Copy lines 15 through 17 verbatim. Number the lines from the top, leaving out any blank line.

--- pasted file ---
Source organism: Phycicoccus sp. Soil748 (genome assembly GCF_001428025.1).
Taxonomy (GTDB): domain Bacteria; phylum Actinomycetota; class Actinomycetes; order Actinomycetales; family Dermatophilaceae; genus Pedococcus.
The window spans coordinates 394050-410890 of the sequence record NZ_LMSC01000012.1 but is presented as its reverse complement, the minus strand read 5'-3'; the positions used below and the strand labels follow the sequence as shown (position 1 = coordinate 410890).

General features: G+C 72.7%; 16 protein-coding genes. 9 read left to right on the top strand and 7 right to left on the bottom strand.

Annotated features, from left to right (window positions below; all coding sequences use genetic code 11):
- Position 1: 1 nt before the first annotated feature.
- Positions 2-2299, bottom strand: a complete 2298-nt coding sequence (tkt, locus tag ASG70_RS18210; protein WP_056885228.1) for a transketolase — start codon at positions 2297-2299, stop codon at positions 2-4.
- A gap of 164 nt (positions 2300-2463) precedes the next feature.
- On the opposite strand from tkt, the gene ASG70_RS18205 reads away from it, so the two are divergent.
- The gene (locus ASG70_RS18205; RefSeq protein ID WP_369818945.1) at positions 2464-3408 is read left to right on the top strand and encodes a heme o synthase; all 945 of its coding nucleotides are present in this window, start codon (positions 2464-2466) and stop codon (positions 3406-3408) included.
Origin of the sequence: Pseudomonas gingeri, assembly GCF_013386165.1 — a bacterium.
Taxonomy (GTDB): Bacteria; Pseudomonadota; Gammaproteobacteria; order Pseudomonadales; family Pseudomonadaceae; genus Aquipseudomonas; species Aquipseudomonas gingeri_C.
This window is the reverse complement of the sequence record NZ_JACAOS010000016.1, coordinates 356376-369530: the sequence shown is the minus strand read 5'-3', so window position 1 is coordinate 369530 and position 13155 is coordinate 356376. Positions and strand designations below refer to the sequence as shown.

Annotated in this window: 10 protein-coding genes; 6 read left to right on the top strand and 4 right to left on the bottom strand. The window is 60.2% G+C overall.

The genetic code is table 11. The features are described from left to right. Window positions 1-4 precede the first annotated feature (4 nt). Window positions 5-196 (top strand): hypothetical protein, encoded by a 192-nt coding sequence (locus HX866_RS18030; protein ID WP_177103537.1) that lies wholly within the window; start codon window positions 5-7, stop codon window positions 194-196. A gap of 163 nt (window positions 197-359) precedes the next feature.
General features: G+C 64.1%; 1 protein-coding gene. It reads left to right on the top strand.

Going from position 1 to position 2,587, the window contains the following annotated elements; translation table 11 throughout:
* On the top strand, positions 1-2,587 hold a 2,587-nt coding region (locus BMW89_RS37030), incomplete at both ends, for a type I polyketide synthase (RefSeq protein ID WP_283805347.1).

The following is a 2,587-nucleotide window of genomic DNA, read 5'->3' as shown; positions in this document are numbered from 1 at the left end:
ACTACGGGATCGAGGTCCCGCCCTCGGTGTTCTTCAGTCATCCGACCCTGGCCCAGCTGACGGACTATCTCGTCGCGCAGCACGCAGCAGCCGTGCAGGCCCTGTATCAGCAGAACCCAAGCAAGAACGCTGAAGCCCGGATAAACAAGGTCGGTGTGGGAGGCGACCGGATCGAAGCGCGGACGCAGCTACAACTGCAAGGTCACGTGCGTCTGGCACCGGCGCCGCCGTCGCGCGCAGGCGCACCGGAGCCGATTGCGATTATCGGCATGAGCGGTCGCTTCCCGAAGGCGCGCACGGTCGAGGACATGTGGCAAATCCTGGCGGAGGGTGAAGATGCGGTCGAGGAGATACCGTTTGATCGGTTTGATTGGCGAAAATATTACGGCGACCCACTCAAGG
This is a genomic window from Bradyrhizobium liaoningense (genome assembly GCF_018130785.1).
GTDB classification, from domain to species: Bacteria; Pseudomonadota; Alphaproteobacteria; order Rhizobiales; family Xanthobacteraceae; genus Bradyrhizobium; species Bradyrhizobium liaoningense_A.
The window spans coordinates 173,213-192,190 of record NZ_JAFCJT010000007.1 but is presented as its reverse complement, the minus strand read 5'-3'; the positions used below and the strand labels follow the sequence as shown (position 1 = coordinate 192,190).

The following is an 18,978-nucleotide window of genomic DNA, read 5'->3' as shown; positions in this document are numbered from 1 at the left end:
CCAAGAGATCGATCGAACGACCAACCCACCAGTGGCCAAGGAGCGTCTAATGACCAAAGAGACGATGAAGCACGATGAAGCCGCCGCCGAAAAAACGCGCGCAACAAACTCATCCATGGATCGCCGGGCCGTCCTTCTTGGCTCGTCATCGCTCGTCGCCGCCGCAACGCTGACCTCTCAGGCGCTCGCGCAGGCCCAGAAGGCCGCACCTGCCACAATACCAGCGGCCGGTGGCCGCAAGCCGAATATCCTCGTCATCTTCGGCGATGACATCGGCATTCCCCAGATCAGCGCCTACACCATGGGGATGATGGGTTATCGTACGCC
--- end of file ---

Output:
The genetic code is table 11. The features are described from left to right. Window positions 1-4 precede the first annotated feature (4 nt). Window positions 5-196 (top strand): hypothetical protein, encoded by a 192-nt coding sequence (locus HX866_RS18030; protein ID WP_177103537.1) that lies wholly within the window; start codon window positions 5-7, stop codon window positions 194-196. A gap of 163 nt (window positions 197-359) precedes the next feature.
General features: G+C 64.1%; 1 protein-coding gene. It reads left to right on the top strand.

Going from position 1 to position 2,587, the window contains the following annotated elements; translation table 11 throughout: